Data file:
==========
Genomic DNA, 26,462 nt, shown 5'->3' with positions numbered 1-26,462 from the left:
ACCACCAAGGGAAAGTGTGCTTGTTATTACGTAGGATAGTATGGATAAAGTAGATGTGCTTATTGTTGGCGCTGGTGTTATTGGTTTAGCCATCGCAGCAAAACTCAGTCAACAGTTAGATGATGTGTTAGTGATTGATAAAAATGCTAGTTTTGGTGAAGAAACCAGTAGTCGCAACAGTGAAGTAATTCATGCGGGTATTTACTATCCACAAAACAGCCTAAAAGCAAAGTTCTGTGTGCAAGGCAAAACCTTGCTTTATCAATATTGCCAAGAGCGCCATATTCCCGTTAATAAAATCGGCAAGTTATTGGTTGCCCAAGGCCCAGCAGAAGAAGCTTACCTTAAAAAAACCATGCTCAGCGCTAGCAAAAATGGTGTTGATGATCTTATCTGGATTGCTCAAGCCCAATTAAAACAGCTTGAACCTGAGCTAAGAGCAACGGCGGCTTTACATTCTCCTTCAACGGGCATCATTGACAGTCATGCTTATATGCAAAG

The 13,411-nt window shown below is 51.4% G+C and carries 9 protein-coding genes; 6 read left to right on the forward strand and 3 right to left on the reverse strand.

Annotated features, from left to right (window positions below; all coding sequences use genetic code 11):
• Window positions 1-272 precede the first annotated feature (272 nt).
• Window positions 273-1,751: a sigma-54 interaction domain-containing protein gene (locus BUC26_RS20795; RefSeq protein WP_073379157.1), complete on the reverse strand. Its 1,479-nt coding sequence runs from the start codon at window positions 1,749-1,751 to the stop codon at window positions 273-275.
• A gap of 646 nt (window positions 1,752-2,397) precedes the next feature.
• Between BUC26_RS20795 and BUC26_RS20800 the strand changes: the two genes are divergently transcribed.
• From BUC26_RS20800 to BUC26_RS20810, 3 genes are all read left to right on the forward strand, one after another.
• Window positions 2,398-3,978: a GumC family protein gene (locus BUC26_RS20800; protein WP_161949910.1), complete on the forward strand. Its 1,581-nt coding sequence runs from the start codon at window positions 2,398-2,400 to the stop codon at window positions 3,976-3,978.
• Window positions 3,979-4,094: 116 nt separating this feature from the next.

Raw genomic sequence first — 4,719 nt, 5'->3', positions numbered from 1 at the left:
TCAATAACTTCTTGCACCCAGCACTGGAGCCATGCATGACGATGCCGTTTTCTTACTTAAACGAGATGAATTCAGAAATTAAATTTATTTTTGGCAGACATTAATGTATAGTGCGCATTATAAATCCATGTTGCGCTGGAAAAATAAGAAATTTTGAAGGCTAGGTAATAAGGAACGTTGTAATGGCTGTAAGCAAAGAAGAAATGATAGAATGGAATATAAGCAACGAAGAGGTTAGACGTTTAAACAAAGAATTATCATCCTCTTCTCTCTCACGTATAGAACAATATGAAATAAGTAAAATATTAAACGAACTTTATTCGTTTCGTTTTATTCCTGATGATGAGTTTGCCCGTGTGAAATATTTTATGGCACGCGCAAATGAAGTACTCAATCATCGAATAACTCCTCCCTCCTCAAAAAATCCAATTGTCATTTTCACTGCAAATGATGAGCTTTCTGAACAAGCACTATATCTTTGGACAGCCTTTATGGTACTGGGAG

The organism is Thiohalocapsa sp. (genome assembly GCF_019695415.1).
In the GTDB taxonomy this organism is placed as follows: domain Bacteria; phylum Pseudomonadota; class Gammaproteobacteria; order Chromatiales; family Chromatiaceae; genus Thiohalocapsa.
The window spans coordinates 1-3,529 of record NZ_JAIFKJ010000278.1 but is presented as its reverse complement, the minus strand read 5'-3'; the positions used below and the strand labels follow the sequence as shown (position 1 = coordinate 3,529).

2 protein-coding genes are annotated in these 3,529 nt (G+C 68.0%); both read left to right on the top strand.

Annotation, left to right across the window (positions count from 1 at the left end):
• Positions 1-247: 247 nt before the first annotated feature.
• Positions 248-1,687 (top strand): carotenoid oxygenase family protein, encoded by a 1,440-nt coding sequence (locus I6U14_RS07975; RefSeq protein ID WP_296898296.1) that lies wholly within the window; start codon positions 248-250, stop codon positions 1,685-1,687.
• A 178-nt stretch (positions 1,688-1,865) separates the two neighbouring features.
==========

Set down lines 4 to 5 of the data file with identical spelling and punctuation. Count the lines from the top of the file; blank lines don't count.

Annotated features, from left to right (window positions below; all coding sequences use genetic code 11):
• Window positions 1-272 precede the first annotated feature (272 nt).